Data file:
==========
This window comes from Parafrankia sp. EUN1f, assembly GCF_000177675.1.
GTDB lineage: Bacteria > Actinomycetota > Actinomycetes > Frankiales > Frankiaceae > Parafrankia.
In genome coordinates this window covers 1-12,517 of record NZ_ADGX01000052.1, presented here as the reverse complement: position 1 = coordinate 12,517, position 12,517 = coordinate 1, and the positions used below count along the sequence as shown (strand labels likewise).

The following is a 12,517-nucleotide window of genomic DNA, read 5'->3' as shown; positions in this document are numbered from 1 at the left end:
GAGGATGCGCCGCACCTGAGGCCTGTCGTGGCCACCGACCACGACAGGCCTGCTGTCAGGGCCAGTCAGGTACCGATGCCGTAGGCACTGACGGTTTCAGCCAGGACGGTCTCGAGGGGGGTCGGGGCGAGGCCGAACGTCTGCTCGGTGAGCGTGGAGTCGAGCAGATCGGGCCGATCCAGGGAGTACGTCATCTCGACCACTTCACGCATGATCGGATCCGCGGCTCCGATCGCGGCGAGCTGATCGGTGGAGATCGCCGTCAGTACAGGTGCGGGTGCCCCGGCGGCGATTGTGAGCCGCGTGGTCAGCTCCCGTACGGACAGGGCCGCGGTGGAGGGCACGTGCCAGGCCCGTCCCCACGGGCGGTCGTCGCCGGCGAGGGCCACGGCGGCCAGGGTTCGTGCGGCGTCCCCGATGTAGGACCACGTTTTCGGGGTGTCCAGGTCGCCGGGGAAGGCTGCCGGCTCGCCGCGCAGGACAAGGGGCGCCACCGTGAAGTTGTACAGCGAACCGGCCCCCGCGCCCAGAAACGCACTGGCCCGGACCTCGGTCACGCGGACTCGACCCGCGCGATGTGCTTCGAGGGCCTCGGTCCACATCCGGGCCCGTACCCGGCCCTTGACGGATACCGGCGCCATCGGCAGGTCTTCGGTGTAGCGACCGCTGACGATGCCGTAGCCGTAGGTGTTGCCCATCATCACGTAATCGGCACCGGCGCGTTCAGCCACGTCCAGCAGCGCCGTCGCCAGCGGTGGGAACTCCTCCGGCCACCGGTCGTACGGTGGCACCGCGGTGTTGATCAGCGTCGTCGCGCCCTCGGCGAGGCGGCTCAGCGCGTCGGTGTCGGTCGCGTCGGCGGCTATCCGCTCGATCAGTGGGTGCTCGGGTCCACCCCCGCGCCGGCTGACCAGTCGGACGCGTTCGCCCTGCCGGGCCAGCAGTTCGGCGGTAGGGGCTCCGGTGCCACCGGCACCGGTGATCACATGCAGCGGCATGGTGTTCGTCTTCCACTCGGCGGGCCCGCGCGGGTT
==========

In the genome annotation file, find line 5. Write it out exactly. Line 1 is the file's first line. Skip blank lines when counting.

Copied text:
GAGGATGCGCCGCACCTGAGGCCTGTCGTGGCCACCGACCACGACAGGCCTGCTGTCAGGGCCAGTCAGGTACCGATGCCGTAGGCACTGACGGTTTCAGCCAGGACGGTCTCGAGGGGGGTCGGGGCGAGGCCGAACGTCTGCTCGGTGAGCGTGGAGTCGAGCAGATCGGGCCGATCCAGGGAGTACGTCATCTCGACCACTTCACGCATGATCGGATCCGCGGCTCCGATCGCGGCGAGCTGATCGGTGGAGATCGCCGTCAGTACAGGTGCGGGTGCCCCGGCGGCGATTGTGAGCCGCGTGGTCAGCTCCCGTACGGACAGGGCCGCGGTGGAGGGCACGTGCCAGGCCCGTCCCCACGGGCGGTCGTCGCCGGCGAGGGCCACGGCGGCCAGGGTTCGTGCGGCGTCCCCGATGTAGGACCACGTTTTCGGGGTGTCCAGGTCGCCGGGGAAGGCTGCCGGCTCGCCGCGCAGGACAAGGGGCGCCACCGTGAAGTTGTACAGCGAACCGGCCCCCGCGCCCAGAAACGCACTGGCCCGGACCTCGGTCACGCGGACTCGACCCGCGCGATGTGCTTCGAGGGCCTCGGTCCACATCCGGGCCCGTACCCGGCCCTTGACGGATACCGGCGCCATCGGCAGGTCTTCGGTGTAGCGACCGCTGACGATGCCGTAGCCGTAGGTGTTGCCCATCATCACGTAATCGGCACCGGCGCGTTCAGCCACGTCCAGCAGCGCCGTCGCCAGCGGTGGGAACTCCTCCGGCCACCGGTCGTACGGTGGCACCGCGGTGTTGATCAGCGTCGTCGCGCCCTCGGCGAGGCGGCTCAGCGCGTCGGTGTCGGTCGCGTCGGCGGCTATCCGCTCGATCAGTGGGTGCTCGGGTCCACCCCCGCGCCGGCTGACCAGTCGGACGCGTTCGCCCTGCCGGGCCAGCAGTTCGGCGGTAGGGGCTCCGGTGCCACCGGCACCGGTGATCACATGCAGCGGCATGGTGTTCGTCTTCCACTCGGCGGGCCCGCGCGGGTT